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Your son is depressed!
muganda
#1 Posted : Monday, August 02, 2010 3:16:59 PM
Rank: Elder


Joined: 9/15/2006
Posts: 3,863
If someone asked me to write down at least three people who I consider depressed, I would do it in a heart beat - far, closer, very close. And we all know booming practices of psychologists/psychiatrists, in Kenya no less...

But when I think back to when I was growing up, I knew very few people who were mad (not depressed). Where has this depression in the 21st century come from and why so many bright young children affected?

anasazi
#2 Posted : Monday, August 02, 2010 3:25:38 PM
Rank: Veteran


Joined: 6/8/2007
Posts: 675
I think the issue is the world is becoming more and more competitive. Everybody wants to be somebody. And if you're not keeping up academically/ socially/ career wise, then depression awaits..
Form is temporary, class is permanent
Blackberry
#3 Posted : Monday, August 02, 2010 6:14:14 PM
Rank: Member


Joined: 11/9/2007
Posts: 420
Location: Nairobi
or is it something wrong this generation of parents are doing or bembelezaing the mayais too much? we turn out Ok yet we were lucky to even get a square meal as we were growing up

Opinion is free, truth is sacred.




Intelligentsia
#4 Posted : Monday, August 02, 2010 6:37:04 PM
Rank: Elder


Joined: 10/1/2009
Posts: 2,430
maybe the number of guys depressed has just remained at the same %age of the population - only that shrinks got cheaper (after being demystified)!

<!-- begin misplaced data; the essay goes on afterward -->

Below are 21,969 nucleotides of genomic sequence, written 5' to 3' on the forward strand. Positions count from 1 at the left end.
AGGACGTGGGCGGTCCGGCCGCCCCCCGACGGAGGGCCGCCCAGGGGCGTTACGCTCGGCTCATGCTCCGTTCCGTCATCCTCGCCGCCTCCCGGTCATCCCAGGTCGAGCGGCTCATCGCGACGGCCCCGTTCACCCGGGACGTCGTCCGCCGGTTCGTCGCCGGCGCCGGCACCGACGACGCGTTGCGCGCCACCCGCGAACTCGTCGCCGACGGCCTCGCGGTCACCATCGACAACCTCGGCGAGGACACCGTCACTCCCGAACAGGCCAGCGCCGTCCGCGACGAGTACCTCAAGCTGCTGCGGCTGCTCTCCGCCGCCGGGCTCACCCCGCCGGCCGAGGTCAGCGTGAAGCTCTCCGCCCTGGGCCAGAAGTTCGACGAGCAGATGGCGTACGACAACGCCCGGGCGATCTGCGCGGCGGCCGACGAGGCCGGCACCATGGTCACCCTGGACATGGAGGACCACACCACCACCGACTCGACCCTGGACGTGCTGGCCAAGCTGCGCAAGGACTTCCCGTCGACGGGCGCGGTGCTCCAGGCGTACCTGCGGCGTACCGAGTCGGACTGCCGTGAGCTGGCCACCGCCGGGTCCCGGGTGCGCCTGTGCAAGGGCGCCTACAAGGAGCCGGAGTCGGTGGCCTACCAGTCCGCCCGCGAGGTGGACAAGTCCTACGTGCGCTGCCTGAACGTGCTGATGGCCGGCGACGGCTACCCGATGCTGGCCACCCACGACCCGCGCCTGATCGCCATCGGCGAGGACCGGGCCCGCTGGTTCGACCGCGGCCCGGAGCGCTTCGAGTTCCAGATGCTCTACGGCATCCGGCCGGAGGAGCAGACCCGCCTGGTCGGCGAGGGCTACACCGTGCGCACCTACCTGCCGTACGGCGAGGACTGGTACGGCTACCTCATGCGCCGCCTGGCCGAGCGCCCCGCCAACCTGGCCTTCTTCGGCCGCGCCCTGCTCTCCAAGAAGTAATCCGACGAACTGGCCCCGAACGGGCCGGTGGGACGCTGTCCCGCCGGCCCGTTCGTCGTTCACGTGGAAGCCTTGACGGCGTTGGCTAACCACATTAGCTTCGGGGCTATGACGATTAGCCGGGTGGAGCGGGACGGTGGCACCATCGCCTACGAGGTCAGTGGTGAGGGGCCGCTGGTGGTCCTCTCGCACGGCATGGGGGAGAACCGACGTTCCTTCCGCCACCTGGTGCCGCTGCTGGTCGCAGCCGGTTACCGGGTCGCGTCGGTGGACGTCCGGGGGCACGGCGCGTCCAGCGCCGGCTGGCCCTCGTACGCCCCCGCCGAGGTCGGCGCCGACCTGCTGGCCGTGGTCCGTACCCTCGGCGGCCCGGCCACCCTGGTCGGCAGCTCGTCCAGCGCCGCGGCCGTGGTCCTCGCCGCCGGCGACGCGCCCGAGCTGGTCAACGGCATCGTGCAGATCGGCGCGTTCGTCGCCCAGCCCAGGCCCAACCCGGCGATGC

Plus other innovative kenyans realised there was money in loose marbles/ fixing loose wires after all...
Wendz
#5 Posted : Monday, August 02, 2010 6:42:22 PM
Rank: Elder


Joined: 6/19/2008
Posts: 4,268
Blackberry wrote:
or is it something wrong this generation of parents are doing or bembelezaing the mayais too much? we turn out Ok yet we were lucky to even get a square meal as we were growing up


I think it was abit differnt... we never used to have or required to do so much in school... with tuition and all ...... and the many exams all the time.... aaaih!
2012
#6 Posted : Monday, August 02, 2010 6:54:46 PM
Rank: Elder


Joined: 12/9/2009
Posts: 6,471
Location: Nairobi
I think it's because there's;
• a lot of pressure,
• loneliness (because of video games, tv, and overprotection) and
• sexual abuse
• kidnapping

These are things I never experienced growing up. We played kati, shake, bladaa, hide n' seek, sarfari rally with wire cars... yaani there was no room for boredom and there were no pedophilia.
Poor children, how the world has changed for our childrenSick;

Stand for something or you will fall for anything. Today's mighty oak is yesterday's nut that held its ground. Rosa Parks
Kusadikika
#7 Posted : Monday, August 02, 2010 11:38:58 PM
Rank: Elder


Joined: 7/22/2008
Posts: 2,575
2012 wrote:
I think it's because there's;
• a lot of pressure,
• loneliness (because of video games, tv, and overprotection) and
• sexual abuse
• kidnapping

These are things I never experienced growing up. We played kati, shake, bladaa, hide n' seek, sarfari rally with wire cars... yaani there was no room for boredom and there were no pedophilia.
Poor children, how the world has changed for our childrenSick;



Like 2012 says the pressure is just too much. I shudder at the thought of raising a child in Nairobi today. I used to live at a maisonette complex about half an acre in size and I daily pitied the neighbours child who was confined to this space for days on end alone by the high walls and the steel gate. He had a bike alright but he could only ride it in circles round the small parking space. Why would this kid not be depressed?! In fact it would be abnormal for him to be normal.